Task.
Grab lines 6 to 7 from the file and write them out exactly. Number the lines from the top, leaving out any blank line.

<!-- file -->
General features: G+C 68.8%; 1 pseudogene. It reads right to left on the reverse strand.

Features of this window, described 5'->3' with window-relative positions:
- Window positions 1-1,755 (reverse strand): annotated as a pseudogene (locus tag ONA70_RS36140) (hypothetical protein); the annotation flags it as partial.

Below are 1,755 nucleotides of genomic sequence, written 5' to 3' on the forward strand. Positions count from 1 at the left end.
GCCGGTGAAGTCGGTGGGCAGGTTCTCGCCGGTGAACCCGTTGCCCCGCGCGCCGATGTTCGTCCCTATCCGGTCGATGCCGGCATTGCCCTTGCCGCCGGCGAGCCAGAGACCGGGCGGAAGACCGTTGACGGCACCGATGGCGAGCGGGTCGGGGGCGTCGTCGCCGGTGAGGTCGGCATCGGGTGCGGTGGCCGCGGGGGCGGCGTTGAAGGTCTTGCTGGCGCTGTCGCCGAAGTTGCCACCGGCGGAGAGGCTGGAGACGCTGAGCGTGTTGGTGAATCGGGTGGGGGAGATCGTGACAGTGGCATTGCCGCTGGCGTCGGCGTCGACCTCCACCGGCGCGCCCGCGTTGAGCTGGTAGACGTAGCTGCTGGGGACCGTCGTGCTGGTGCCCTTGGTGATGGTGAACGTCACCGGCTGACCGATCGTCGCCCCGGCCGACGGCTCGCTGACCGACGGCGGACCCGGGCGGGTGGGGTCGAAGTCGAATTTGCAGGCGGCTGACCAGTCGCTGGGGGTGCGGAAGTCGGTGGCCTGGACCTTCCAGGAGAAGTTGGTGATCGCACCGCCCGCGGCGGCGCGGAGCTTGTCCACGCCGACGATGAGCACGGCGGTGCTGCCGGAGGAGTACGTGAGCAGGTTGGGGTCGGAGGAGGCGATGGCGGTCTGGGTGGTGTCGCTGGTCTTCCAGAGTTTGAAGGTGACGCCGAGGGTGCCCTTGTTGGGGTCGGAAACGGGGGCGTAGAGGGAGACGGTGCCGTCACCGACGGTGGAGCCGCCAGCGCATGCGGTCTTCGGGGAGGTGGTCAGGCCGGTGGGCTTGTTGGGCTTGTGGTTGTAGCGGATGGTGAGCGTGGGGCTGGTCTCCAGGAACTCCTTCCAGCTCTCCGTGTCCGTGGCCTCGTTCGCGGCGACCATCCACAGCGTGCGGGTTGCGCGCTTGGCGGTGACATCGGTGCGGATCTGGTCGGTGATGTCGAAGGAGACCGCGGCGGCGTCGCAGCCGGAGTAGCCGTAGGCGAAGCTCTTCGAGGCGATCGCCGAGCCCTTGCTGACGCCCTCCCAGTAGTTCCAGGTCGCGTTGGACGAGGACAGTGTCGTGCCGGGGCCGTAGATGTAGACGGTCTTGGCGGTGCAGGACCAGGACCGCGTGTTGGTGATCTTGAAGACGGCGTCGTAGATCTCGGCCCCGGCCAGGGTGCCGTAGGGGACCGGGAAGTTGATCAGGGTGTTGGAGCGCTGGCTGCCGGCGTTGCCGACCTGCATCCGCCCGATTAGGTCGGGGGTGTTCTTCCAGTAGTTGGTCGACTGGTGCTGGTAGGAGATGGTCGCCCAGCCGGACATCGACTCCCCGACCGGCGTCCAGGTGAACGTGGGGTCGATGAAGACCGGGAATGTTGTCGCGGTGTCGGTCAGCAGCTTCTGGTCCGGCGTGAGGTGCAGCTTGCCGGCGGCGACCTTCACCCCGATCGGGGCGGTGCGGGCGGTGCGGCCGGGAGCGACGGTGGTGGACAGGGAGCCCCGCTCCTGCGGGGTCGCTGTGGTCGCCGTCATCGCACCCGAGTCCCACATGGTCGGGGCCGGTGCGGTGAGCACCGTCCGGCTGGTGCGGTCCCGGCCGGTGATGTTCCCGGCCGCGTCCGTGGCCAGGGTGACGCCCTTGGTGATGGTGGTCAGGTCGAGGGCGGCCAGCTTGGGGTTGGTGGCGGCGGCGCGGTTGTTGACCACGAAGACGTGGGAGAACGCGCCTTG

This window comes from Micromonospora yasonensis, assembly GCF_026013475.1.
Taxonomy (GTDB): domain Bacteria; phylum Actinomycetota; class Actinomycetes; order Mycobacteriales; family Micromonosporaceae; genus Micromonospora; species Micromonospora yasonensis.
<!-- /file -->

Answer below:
This window comes from Micromonospora yasonensis, assembly GCF_026013475.1.
Taxonomy (GTDB): domain Bacteria; phylum Actinomycetota; class Actinomycetes; order Mycobacteriales; family Micromonosporaceae; genus Micromonospora; species Micromonospora yasonensis.